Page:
This guy keeps it very simple yet super amazing and inspiring. Meet Fabian Schreyer from Germany who loves to go out and capture the raw factors of street photography.
In this brief interview with 121clicks.com, he shares certain interesting concepts, his inspiration and a few lot more. Speaking about his photographs, the real feel of decisive moment and identifying the right aspect for the street photograph is quiet evident. The colors are intriguing and b/w are classy. Drawing inspiration from the grand masters, Fabian’s style falls well within the contemporary style of street photography. Take a look at these portfolio and stay inspired.
Could you tell us a bit about yourself and what you do?
Sure. I’m 32 years old and I’m living in Augsburg/Germany. After studying in Passau and spending some time in Berlin, I moved back to my hometown, which is located near Munich in Bavaria. Since 2008 I work as a journalist and PR-freelancer, doing public relations in the music business.
What first drew you to photography and how did you discover it?
When I was a kid, I mainly took pictures during family vacations. I started with an analogue compact camera and later switched to an analogue Nikon SLR. During my time at university, I had access to a photo lab, which intensified my interest in photography. When I moved to Berlin for an internship, I took my camera with me and started getting to know the city as I always do when coming to a new place – by walking.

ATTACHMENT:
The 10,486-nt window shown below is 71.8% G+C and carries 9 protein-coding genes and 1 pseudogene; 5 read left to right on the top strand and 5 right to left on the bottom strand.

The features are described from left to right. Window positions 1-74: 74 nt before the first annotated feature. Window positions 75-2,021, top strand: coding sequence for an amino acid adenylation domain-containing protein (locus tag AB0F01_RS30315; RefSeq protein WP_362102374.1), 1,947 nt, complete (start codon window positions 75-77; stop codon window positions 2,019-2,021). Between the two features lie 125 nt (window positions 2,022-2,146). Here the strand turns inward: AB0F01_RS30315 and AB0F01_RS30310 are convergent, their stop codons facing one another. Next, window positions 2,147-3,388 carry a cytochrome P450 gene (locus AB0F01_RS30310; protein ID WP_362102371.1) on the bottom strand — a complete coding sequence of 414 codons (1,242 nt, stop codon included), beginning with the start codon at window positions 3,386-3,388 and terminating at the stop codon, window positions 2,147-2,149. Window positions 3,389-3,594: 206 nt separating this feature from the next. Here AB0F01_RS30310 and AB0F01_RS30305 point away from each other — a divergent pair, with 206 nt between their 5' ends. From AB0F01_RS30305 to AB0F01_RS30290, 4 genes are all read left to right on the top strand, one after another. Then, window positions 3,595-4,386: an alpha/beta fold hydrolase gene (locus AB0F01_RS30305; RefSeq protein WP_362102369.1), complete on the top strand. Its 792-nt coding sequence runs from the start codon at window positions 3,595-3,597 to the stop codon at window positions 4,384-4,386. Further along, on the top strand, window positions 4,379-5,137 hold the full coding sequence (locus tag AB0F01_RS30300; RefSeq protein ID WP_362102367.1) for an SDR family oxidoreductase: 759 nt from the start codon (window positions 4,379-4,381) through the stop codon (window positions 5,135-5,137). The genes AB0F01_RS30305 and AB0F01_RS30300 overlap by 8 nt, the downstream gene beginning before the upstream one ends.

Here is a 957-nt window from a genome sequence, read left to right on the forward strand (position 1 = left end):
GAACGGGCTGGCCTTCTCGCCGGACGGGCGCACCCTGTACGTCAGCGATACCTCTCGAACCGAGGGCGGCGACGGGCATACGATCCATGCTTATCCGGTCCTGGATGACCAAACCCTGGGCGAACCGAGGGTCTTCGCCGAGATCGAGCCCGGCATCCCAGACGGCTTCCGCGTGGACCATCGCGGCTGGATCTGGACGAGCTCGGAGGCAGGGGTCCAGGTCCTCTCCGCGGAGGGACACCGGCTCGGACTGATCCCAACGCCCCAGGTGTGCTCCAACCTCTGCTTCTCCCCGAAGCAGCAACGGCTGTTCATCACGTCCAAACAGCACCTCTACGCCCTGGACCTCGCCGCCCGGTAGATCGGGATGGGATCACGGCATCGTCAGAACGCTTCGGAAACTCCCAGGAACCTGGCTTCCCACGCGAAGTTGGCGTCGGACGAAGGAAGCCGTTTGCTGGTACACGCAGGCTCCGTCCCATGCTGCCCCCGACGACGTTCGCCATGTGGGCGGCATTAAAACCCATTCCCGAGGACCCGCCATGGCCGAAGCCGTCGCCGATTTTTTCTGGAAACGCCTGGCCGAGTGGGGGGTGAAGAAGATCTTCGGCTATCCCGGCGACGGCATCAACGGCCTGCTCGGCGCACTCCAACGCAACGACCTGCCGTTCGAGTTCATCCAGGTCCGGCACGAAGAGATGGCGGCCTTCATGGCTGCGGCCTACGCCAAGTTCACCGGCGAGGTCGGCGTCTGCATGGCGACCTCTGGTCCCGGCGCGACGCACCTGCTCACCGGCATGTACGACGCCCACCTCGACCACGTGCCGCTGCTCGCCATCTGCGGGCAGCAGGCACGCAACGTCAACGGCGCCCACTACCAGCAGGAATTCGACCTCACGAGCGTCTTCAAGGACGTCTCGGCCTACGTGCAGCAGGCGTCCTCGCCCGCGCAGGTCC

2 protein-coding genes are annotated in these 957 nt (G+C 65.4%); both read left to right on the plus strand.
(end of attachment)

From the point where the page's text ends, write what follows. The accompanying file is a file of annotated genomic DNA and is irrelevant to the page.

Roaming the streets every day before or after work, I instinctively captured everything that caught my interest. By taking candid pictures of the people and their urban environment, I was hoping to gain a better understanding of the city’s spirit and structure. The camera turned out to be the perfect companion for those random walks through the different neighborhoods.
Back then I realized that there’s not only a whole bunch of like-minded people, but also a term that describes this approach quite well – street photography. So I started doing research off- and online and confronted myself with the work of both the masters and those from the contemporary SP-circuit.
What makes street photography so special for you?
I was never a fan of science fiction or fantasy movies and that kind of stuff. Reality and real characters always seemed interesting enough to me. It’s interesting to see, how little attention people pay to what’s happening around them, although daily life in public offers such a variety of interesting scenes to observe.
Everyone seems to be focused on his own business or detracts himself by using all kinds of technical devices. I liked the idea of turning my attention on something, which is visible for everyone and at the same time beyond most people’s perception, selecting it, running it through my “filters” and thereby shaping and showing my subjective version of it. Observing all these little encounters and stories and capturing those meaningful details from my point of view somehow started making sense to me.
For Fabian, what does it take to make a good street photograph?
Intuition, patience, empathy, experience, the ability to anticipate, a unique and quick perception.
One thing that photography had taught you over the years?